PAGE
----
Whenever visitor attractions are discussed, inevitably there is a mention somewhere down the line of the site or a new ride/exhibit having the ‘wow factor’. But just how difficult is it to deliver that, and make sure expectations are matched with the budget? “The internet has helped and hindered this sector in many ways,” said Murphy. “If the client has a particular requirement on a project you can show clients pictures and videos of previous projects very quickly. If you know your market, you’ll know what the budgets per square meter for that project were, so you can say to the client ‘yes we can achieve that’. The negative of the internet is to do with the tender process. It’s all too easy to shove a projector model number into the internet and get a price, and that’s a real problem in terms of client expectations. They still believe integrators are ripping them off and don’t realise the added value that goes into a system.”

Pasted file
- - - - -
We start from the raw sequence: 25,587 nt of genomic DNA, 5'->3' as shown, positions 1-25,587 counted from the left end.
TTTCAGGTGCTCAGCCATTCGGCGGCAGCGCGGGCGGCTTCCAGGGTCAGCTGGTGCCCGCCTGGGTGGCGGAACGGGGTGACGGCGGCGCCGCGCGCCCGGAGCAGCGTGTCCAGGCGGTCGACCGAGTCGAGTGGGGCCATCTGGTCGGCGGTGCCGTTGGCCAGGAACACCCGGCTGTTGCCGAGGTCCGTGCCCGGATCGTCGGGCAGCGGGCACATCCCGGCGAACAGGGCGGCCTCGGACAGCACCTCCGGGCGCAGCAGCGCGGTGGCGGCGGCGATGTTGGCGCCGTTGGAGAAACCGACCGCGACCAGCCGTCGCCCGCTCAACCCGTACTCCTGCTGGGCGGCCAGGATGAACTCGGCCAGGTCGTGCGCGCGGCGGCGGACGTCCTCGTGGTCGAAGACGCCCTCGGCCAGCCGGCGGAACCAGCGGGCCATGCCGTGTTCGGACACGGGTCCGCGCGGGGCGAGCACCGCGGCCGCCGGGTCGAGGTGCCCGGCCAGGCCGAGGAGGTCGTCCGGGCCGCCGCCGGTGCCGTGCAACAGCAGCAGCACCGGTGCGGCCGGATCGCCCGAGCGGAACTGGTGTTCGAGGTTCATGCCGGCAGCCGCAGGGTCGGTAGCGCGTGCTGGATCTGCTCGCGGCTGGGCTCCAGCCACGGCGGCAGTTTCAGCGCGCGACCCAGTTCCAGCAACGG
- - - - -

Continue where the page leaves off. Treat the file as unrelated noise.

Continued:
“As a technologist you have to learn to speak fluent designer.”
Another issue was that expectations were being ramped up by the early renderings shown to clients by the designers. “Artistic renderings are the things that kill us all, because a lot of clients get excited when they see them but the end result is nothing like it,” said Kent. Kevin Murphy agreed, saying quite often it came down to the fact that some designers understood technology and some don’t. “There are times when we had to let artistic renderings go, even though I knew damn well we wouldn’t be able to achieve what was in the picture, technically.” Even if you did disagree, consultants and integrators could often be trapped in an unwinnable situation when it came to project prototype designs. “You are caught between selling the idea and being realistic, because sometimes when we do the renderings we are selling the project, because we haven’t go the job yet, you have to win it in a tender, but you have to do it because you know everyone else (bidding for the job) is going to do it,” said Murphy. Blair Parkin, principal consultant at Teecom, was another caught in this conundrum; “One challenge I have with designers is being realistic, often the designer isn’t in a great place to drive decisions because the client is often very excited and doesn’t want to hear anything that will curb that excitement. You need to find the balance between reliable design and process and execution. As a technologist you have to learn to speak fluent designer.”